Boarding School Blues
By Louise Peloquin
Chapter 3: Readying
Summer was coming to an end and back-to-school preparation topped Maman’s agenda. Blanche helped her mother take the inventory of the leftover school supplies. How many number two pencils, ball point pens, erasers, copybooks, loose-leaf sheets and folders could they salvage from last year? Were the twelve-inch rulers broken, the pencil cases torn, the school bags big enough? Did anyone need a new lunch box? Were hand-me-downs available? Maman never waited until the last minute to get the kids ready and she took great pains to turn the process into a game, explaining that each change of season was something to look forward to.
After a summer of going barefoot, living in a bathing suit, swimming in a pond, and catching catfish, revving up enthusiasm for school was not a done deal. The kids found it extremely hard to relinquish the summer routine but Blanche knew her mother would lighten things up by turning shopping for supplies into a scavenger hunt. On the way to Woolworth’s Five and Dime on Merrimack Street she’d chirp, “Let’s see who can find the largest box of Crayola crayons? Last year we covered our books with brown super-market bags but how about splurging on craft paper this time? What colors shall we choose? How about pumpkin orange and peacock blue or lime green and bubblegum pink!” Exclamations such as these punctuated the shopping sprees.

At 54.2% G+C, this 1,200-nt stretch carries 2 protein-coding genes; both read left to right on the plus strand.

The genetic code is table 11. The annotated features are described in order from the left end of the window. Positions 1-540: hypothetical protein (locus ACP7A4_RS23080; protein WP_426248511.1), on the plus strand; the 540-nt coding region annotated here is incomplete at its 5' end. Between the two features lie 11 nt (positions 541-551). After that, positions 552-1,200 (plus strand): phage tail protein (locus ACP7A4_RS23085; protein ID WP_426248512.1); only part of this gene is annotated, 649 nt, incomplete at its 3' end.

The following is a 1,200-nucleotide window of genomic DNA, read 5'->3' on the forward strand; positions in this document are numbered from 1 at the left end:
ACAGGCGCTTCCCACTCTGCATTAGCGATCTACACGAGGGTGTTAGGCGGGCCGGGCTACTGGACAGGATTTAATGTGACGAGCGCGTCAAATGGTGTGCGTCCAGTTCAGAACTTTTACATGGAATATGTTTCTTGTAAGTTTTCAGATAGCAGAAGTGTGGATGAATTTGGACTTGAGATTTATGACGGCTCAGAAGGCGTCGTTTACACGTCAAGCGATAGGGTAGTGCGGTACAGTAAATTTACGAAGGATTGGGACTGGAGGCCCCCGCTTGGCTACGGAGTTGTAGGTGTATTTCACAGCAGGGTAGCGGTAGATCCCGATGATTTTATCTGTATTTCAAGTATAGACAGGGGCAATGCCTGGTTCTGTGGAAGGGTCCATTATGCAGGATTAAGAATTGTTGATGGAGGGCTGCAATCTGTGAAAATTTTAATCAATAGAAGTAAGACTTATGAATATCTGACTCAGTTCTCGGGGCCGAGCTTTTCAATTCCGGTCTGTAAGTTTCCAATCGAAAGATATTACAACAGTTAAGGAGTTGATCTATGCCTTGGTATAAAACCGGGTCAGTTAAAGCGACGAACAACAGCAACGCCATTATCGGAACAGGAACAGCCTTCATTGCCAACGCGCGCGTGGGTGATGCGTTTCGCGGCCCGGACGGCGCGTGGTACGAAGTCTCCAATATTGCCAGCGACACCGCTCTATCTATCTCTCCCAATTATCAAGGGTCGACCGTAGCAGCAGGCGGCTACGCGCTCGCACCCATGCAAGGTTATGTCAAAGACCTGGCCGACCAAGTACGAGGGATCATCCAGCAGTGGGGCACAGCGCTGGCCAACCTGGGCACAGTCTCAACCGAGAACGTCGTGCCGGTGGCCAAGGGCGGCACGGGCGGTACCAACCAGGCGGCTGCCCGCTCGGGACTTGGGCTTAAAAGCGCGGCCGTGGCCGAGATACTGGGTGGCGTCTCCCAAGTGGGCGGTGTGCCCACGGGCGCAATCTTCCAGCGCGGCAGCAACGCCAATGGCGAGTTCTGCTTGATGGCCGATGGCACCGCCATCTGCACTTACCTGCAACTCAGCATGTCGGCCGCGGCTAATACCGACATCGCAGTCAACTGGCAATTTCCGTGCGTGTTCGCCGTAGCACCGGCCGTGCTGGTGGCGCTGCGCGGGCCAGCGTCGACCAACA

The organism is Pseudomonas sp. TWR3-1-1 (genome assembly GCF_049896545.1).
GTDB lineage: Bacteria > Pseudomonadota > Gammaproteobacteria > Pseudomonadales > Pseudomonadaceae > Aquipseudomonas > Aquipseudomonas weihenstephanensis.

Getting Blanche ready was more complicated than purchasing traditional school supplies. SFA had forwarded a lengthy list of “essentials”, the articles which would allow the boarder to slip into her new life. At first glance, the list seemed similar to a future bride’s trousseau, with bedding, bath and garment items. Precise descriptions accompanied all of the articles – two sets of solid-colored sheets, three white bath towels, four white face cloths, one pillow, one woolen blanket. On and on it went. The boarders were not brides-to-be and therefore no hint of luxurious comfort, or of sensuality, was tolerated. So much for the wedding trousseau comparison. Simplicity and austerity ruled. This was even more obvious in the apparel list. The weekday uniform consisted in a mid-calf length, navy blue, box-pleated skirt and a starched white shirt. A navy vest embellished with the school crest – a hand holding a book and a cross – completed the look. Accessories consisted in navy, woolen, knee-high socks and low, black pumps. Wearing this type of garb was conducive to study according to SFA. However, the real objective was squelching what was considered feminine fashion frivolity. Ample sizing was meant to hide the budding female silhouette. The baggier the better, it seemed. Weekend gear allowed for a hint of cheer. Navy blue gave way to either forest green or maroon skirts, again box-pleated and long. Matching V-necked pullover sweaters replaced the weekday vests. Pants of any kind were banned.